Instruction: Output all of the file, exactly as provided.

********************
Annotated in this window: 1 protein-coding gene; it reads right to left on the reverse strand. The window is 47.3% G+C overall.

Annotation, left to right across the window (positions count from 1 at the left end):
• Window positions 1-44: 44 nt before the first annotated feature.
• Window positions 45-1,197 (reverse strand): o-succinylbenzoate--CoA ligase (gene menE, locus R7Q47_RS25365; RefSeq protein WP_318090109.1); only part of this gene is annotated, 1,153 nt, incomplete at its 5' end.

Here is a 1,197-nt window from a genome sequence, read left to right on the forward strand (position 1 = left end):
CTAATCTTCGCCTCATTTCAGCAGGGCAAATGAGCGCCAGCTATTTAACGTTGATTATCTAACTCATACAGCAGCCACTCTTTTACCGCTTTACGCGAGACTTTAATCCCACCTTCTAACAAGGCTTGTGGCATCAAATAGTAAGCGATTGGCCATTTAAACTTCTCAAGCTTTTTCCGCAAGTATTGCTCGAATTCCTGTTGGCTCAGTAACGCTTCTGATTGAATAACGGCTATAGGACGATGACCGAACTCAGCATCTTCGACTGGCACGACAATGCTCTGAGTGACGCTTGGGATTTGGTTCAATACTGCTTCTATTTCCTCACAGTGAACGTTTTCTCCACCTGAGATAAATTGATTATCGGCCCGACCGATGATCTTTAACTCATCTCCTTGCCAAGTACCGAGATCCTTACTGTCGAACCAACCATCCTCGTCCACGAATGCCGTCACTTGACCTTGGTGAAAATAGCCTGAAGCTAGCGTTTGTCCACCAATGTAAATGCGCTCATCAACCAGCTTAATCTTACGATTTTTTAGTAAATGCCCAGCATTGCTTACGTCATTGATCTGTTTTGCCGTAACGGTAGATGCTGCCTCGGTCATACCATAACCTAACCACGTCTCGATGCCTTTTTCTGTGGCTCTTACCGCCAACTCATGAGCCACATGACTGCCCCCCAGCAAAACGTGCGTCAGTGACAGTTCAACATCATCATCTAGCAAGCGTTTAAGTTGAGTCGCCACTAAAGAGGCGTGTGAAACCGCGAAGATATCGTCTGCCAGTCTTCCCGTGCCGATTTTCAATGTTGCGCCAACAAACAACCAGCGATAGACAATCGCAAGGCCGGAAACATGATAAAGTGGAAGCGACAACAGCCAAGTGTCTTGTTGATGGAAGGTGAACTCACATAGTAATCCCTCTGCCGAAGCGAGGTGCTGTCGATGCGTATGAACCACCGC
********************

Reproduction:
Annotated in this window: 1 protein-coding gene; it reads right to left on the reverse strand. The window is 47.3% G+C overall.

Annotation, left to right across the window (positions count from 1 at the left end):
• Window positions 1-44: 44 nt before the first annotated feature.
• Window positions 45-1,197 (reverse strand): o-succinylbenzoate--CoA ligase (gene menE, locus R7Q47_RS25365; RefSeq protein WP_318090109.1); only part of this gene is annotated, 1,153 nt, incomplete at its 5' end.

Here is a 1,197-nt window from a genome sequence, read left to right on the forward strand (position 1 = left end):
CTAATCTTCGCCTCATTTCAGCAGGGCAAATGAGCGCCAGCTATTTAACGTTGATTATCTAACTCATACAGCAGCCACTCTTTTACCGCTTTACGCGAGACTTTAATCCCACCTTCTAACAAGGCTTGTGGCATCAAATAGTAAGCGATTGGCCATTTAAACTTCTCAAGCTTTTTCCGCAAGTATTGCTCGAATTCCTGTTGGCTCAGTAACGCTTCTGATTGAATAACGGCTATAGGACGATGACCGAACTCAGCATCTTCGACTGGCACGACAATGCTCTGAGTGACGCTTGGGATTTGGTTCAATACTGCTTCTATTTCCTCACAGTGAACGTTTTCTCCACCTGAGATAAATTGATTATCGGCCCGACCGATGATCTTTAACTCATCTCCTTGCCAAGTACCGAGATCCTTACTGTCGAACCAACCATCCTCGTCCACGAATGCCGTCACTTGACCTTGGTGAAAATAGCCTGAAGCTAGCGTTTGTCCACCAATGTAAATGCGCTCATCAACCAGCTTAATCTTACGATTTTTTAGTAAATGCCCAGCATTGCTTACGTCATTGATCTGTTTTGCCGTAACGGTAGATGCTGCCTCGGTCATACCATAACCTAACCACGTCTCGATGCCTTTTTCTGTGGCTCTTACCGCCAACTCATGAGCCACATGACTGCCCCCCAGCAAAACGTGCGTCAGTGACAGTTCAACATCATCATCTAGCAAGCGTTTAAGTTGAGTCGCCACTAAAGAGGCGTGTGAAACCGCGAAGATATCGTCTGCCAGTCTTCCCGTGCCGATTTTCAATGTTGCGCCAACAAACAACCAGCGATAGACAATCGCAAGGCCGGAAACATGATAAAGTGGAAGCGACAACAGCCAAGTGTCTTGTTGATGGAAGGTGAACTCACATAGTAATCCCTCTGCCGAAGCGAGGTGCTGTCGATGCGTATGAACCACCGC